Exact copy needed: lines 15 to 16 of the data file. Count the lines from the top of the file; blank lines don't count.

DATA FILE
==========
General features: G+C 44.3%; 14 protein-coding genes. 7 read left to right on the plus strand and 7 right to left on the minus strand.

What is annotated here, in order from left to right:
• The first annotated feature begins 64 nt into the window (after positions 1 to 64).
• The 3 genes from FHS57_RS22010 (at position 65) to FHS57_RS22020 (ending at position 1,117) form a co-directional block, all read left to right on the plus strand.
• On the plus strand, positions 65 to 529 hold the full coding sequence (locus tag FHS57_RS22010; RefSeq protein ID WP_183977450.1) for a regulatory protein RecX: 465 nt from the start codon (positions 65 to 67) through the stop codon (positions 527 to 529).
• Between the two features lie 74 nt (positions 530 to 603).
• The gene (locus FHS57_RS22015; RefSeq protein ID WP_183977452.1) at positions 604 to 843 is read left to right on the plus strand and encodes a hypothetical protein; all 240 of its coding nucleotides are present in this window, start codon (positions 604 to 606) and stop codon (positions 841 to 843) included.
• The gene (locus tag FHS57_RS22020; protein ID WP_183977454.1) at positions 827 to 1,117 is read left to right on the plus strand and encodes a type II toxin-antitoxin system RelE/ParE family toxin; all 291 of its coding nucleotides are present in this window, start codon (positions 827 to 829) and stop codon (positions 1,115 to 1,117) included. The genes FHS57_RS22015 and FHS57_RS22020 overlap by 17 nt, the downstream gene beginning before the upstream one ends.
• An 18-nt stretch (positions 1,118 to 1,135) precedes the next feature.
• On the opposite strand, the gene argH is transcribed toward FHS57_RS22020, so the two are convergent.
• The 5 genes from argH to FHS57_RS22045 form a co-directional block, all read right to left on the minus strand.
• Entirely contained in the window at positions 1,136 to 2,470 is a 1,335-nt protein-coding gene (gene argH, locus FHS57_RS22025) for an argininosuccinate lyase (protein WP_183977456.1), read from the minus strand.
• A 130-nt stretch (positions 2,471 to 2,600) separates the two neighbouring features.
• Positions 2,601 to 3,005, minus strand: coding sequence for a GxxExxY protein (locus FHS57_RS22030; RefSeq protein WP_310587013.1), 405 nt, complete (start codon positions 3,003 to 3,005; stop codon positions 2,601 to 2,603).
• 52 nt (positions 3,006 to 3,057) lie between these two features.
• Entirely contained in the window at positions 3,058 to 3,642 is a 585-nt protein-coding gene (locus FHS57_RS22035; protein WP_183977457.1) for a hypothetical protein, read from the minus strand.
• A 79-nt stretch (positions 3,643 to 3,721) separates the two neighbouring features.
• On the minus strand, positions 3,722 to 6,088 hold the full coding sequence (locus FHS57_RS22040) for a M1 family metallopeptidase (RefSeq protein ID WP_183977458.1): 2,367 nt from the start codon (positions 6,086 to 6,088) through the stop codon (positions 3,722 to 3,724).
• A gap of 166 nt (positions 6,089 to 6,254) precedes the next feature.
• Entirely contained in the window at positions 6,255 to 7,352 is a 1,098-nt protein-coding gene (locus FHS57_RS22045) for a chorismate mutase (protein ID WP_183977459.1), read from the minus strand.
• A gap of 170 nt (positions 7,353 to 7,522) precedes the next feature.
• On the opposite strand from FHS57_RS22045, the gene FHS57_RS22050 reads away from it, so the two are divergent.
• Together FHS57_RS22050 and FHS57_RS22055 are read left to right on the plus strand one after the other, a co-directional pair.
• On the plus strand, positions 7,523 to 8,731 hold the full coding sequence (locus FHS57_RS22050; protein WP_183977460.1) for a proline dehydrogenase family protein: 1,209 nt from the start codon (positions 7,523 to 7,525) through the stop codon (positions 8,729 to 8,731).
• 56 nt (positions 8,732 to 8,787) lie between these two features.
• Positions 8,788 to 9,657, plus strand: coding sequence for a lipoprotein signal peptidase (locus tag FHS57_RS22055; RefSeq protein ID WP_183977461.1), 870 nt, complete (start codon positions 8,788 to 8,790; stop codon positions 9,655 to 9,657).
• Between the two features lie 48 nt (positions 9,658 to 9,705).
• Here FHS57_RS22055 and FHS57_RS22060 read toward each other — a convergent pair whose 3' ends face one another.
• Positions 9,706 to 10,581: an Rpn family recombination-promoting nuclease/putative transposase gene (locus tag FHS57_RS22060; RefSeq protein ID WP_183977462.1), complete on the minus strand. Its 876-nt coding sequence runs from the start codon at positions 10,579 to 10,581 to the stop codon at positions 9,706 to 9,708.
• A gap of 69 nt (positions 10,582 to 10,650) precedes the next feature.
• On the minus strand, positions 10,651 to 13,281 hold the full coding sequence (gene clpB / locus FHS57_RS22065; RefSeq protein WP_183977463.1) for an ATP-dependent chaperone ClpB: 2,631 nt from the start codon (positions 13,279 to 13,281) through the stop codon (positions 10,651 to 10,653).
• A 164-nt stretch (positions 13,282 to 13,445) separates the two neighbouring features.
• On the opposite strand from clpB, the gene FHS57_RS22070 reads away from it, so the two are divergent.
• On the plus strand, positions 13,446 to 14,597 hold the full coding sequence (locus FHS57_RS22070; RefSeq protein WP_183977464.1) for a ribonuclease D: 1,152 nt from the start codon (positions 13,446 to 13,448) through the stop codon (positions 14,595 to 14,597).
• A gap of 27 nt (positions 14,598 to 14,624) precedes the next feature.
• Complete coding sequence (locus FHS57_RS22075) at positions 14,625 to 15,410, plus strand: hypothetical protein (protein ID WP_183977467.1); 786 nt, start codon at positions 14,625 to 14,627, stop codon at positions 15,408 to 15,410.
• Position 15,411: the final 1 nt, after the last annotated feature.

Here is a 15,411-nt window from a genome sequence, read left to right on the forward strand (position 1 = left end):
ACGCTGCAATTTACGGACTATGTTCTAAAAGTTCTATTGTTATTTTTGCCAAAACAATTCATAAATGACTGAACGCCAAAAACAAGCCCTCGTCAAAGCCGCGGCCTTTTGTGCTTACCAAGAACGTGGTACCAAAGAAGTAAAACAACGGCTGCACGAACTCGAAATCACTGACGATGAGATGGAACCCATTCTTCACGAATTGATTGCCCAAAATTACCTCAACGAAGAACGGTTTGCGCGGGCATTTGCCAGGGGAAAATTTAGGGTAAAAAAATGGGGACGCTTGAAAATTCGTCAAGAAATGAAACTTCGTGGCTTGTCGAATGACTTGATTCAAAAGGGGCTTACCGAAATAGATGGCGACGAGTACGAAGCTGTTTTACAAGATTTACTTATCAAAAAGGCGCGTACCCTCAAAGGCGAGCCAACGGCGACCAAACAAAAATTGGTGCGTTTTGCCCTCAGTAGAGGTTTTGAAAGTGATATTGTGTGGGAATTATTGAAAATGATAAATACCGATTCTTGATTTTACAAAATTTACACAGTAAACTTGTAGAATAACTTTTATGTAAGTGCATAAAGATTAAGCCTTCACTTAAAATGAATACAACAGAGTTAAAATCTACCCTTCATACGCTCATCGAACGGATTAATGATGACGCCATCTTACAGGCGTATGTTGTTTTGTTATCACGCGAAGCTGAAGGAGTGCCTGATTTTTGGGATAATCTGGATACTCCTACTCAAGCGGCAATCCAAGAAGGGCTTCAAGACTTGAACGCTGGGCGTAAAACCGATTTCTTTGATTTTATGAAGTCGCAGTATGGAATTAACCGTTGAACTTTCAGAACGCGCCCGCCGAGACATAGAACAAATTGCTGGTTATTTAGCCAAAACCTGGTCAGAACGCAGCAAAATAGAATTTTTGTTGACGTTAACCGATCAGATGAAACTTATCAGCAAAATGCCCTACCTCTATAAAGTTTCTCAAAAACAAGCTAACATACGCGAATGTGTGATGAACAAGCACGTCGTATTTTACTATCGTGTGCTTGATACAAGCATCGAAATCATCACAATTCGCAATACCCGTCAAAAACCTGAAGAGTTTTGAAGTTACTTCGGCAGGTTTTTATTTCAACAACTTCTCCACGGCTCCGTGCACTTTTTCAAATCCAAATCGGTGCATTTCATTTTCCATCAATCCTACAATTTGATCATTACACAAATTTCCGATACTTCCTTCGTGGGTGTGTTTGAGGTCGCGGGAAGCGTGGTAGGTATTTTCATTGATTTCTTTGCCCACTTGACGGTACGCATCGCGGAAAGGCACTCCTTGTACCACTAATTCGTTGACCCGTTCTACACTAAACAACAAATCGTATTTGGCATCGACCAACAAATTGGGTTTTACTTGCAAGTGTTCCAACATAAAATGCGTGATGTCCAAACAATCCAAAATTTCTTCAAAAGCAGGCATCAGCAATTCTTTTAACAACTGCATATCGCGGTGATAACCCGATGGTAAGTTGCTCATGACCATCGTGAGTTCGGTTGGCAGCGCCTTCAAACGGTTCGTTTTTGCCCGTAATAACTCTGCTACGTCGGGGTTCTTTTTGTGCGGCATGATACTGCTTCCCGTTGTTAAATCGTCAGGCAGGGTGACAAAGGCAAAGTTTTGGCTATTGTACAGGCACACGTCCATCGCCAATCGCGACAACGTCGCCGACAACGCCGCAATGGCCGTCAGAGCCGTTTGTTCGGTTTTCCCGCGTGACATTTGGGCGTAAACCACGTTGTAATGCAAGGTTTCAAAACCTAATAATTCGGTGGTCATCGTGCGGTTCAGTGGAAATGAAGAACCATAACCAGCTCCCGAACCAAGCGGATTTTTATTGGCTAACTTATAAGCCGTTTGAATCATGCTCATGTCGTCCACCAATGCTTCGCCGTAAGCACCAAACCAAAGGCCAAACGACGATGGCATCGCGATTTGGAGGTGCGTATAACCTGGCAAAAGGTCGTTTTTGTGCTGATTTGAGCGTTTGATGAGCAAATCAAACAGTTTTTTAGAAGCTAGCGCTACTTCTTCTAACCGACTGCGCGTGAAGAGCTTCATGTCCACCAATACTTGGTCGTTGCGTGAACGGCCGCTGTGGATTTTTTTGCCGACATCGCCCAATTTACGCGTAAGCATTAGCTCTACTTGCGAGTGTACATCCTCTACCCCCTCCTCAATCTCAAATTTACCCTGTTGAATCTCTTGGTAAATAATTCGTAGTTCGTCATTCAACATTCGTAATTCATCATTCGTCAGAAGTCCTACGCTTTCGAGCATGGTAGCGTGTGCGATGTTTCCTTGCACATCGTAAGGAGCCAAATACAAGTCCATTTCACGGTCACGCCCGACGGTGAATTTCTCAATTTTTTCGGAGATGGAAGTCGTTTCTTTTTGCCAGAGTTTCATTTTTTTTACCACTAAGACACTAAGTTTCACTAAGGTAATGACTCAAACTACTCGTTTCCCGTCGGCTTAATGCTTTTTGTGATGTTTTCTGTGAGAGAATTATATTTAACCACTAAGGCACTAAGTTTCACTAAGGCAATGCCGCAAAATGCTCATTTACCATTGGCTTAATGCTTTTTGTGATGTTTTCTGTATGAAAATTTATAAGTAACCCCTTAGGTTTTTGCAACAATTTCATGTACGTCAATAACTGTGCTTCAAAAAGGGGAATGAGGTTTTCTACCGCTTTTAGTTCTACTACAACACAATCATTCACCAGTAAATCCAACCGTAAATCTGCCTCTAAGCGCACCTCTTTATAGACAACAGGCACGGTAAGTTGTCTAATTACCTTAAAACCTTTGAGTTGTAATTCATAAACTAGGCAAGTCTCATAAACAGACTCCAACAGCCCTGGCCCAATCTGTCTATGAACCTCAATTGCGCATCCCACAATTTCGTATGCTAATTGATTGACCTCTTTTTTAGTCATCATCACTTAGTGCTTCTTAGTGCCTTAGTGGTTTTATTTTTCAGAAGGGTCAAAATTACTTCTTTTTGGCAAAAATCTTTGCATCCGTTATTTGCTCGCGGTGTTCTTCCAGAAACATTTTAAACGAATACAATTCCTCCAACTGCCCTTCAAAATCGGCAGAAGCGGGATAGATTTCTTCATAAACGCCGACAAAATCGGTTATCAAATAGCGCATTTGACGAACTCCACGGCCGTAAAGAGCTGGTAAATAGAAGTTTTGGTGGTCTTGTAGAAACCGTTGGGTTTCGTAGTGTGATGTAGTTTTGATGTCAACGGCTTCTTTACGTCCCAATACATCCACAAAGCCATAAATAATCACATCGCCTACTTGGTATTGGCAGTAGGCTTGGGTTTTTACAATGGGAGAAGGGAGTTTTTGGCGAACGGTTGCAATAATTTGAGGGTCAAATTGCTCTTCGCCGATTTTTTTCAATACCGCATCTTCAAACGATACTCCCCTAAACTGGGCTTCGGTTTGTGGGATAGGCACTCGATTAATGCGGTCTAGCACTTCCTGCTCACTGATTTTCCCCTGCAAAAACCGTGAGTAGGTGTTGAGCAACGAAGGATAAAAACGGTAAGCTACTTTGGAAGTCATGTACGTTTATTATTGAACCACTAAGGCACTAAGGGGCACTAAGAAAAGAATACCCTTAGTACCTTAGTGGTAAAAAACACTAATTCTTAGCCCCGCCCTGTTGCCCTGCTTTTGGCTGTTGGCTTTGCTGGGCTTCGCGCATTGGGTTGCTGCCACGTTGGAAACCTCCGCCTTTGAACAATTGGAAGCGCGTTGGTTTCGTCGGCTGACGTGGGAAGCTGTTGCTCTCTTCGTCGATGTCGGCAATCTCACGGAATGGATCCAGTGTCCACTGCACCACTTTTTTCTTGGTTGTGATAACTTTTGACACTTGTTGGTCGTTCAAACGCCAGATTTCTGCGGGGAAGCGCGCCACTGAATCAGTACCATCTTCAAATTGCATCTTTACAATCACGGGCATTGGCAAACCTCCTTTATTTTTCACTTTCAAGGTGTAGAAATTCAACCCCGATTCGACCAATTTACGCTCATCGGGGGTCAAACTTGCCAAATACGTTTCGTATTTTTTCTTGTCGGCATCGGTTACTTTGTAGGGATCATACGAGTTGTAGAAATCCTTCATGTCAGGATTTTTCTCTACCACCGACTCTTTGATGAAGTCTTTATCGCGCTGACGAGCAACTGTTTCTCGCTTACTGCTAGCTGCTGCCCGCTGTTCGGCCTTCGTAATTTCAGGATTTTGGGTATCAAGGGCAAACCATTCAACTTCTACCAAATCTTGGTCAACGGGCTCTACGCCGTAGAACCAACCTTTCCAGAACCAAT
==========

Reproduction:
• 52 nt (positions 3,006 to 3,057) lie between these two features.
• Entirely contained in the window at positions 3,058 to 3,642 is a 585-nt protein-coding gene (locus FHS57_RS22035; protein WP_183977457.1) for a hypothetical protein, read from the minus strand.